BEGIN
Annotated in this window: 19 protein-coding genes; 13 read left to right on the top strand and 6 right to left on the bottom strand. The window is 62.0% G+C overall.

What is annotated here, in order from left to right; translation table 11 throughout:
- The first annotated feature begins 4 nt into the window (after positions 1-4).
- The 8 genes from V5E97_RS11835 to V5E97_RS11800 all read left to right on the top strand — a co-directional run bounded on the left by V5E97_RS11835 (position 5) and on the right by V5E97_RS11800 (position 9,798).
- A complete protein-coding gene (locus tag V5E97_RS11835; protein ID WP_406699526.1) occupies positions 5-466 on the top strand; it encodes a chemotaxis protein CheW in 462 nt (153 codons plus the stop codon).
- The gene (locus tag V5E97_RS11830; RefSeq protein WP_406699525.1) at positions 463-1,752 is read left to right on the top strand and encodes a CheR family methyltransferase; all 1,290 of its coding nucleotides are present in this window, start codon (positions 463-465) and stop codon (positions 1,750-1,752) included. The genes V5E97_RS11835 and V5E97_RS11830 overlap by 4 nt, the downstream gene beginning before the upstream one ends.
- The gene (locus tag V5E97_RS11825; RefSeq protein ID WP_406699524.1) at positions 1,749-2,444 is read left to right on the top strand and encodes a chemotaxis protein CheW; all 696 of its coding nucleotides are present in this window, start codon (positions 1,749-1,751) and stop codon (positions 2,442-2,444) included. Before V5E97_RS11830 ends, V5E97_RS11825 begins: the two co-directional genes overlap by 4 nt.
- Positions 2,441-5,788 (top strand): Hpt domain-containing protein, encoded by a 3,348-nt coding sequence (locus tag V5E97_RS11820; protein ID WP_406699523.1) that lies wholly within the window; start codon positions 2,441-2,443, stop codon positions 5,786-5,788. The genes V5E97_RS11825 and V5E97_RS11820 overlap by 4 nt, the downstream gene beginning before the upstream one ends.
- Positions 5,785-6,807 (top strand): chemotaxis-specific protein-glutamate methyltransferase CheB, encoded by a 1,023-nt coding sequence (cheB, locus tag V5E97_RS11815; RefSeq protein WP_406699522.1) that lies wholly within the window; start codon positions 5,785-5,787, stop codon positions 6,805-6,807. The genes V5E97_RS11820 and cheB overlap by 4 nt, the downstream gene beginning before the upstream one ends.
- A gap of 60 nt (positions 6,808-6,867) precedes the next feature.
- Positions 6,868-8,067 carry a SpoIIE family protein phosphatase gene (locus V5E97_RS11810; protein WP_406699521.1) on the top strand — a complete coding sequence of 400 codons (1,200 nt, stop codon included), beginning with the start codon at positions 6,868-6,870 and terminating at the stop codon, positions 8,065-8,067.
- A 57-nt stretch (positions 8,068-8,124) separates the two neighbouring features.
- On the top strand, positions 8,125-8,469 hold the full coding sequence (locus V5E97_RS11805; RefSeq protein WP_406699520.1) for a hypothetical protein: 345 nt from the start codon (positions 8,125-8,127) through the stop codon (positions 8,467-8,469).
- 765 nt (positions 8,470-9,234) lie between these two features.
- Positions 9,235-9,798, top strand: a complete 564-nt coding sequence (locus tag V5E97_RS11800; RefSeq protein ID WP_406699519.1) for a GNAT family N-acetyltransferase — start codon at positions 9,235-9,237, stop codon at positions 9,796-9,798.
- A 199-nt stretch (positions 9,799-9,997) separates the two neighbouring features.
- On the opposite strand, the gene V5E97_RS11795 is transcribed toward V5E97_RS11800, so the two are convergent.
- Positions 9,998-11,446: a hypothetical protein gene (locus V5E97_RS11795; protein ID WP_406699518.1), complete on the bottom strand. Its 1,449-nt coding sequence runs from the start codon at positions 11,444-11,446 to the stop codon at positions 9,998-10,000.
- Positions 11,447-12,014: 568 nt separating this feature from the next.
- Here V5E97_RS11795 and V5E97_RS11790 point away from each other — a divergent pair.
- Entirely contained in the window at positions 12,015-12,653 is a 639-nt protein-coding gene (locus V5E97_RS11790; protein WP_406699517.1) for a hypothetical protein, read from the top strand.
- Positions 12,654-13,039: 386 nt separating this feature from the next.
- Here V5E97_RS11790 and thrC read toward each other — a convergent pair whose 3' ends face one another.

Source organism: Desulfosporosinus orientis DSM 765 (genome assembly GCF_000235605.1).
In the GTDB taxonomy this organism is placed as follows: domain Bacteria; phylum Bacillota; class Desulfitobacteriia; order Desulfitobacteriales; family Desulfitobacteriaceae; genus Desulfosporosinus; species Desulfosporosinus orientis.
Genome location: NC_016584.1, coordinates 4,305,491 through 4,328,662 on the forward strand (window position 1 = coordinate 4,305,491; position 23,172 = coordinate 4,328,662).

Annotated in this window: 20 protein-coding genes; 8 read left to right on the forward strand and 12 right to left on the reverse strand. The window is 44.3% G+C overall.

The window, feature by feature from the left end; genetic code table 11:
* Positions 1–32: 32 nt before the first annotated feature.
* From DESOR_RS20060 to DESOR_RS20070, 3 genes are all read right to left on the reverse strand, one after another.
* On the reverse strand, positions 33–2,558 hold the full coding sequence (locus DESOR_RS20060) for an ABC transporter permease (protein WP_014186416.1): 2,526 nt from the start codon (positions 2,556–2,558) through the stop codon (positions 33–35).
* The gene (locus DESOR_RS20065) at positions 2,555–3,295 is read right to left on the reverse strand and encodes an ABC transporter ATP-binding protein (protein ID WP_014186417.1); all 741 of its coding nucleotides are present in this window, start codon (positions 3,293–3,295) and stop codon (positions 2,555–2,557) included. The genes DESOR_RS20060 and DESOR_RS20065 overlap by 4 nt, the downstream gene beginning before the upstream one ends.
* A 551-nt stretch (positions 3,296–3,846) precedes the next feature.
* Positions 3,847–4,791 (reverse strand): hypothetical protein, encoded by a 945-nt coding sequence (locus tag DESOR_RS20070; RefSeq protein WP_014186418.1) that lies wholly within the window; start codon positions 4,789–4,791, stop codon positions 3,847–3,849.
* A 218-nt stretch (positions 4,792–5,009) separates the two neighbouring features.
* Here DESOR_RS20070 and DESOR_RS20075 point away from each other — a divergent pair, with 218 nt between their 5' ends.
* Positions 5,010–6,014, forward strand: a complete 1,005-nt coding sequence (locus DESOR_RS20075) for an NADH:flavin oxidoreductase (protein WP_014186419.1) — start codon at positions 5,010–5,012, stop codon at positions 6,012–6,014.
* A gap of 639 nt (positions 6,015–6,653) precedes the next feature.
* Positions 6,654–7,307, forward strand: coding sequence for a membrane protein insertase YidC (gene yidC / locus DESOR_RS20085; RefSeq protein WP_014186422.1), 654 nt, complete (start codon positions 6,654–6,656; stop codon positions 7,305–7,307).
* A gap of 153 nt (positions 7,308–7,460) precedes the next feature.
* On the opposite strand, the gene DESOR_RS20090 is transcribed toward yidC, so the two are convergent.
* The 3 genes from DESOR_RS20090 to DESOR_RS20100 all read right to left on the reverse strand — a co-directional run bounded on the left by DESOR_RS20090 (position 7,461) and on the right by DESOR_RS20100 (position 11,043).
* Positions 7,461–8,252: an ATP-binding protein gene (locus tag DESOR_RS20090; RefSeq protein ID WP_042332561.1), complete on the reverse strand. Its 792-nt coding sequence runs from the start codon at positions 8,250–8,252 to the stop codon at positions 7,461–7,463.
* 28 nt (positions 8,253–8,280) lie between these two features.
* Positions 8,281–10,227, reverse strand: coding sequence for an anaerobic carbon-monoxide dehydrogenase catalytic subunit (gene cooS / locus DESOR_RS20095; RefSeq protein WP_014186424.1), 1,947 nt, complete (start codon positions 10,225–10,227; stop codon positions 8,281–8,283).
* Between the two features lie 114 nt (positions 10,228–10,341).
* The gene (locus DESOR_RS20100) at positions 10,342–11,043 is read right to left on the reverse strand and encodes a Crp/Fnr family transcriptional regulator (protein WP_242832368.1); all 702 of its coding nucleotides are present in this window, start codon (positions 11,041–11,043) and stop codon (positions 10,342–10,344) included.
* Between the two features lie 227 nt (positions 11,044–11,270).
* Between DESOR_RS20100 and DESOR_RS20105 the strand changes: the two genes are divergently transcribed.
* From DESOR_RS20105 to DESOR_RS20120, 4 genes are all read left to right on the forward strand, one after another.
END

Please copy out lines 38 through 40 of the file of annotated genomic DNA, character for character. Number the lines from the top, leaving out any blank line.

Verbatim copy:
* A gap of 639 nt (positions 6,015–6,653) precedes the next feature.
* Positions 6,654–7,307, forward strand: coding sequence for a membrane protein insertase YidC (gene yidC / locus DESOR_RS20085; RefSeq protein WP_014186422.1), 654 nt, complete (start codon positions 6,654–6,656; stop codon positions 7,305–7,307).
* A gap of 153 nt (positions 7,308–7,460) precedes the next feature.